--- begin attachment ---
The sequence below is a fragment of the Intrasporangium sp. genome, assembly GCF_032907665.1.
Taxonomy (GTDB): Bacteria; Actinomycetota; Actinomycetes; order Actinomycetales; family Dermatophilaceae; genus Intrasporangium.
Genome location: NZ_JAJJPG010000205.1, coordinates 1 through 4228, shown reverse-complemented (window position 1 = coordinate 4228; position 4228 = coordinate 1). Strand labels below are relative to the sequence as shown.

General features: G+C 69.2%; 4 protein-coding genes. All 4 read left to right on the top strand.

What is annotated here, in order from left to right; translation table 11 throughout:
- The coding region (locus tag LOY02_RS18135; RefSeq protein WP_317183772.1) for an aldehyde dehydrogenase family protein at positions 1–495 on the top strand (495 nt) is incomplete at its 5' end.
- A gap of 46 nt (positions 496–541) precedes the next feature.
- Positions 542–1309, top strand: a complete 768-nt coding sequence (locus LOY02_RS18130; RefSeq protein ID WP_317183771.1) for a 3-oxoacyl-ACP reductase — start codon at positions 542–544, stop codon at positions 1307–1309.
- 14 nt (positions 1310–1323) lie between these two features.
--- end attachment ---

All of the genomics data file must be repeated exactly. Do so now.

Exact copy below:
The sequence below is a fragment of the Intrasporangium sp. genome, assembly GCF_032907665.1.
Taxonomy (GTDB): Bacteria; Actinomycetota; Actinomycetes; order Actinomycetales; family Dermatophilaceae; genus Intrasporangium.
Genome location: NZ_JAJJPG010000205.1, coordinates 1 through 4228, shown reverse-complemented (window position 1 = coordinate 4228; position 4228 = coordinate 1). Strand labels below are relative to the sequence as shown.

General features: G+C 69.2%; 4 protein-coding genes. All 4 read left to right on the top strand.

What is annotated here, in order from left to right; translation table 11 throughout:
- The coding region (locus tag LOY02_RS18135; RefSeq protein WP_317183772.1) for an aldehyde dehydrogenase family protein at positions 1–495 on the top strand (495 nt) is incomplete at its 5' end.
- A gap of 46 nt (positions 496–541) precedes the next feature.
- Positions 542–1309, top strand: a complete 768-nt coding sequence (locus LOY02_RS18130; RefSeq protein ID WP_317183771.1) for a 3-oxoacyl-ACP reductase — start codon at positions 542–544, stop codon at positions 1307–1309.
- 14 nt (positions 1310–1323) lie between these two features.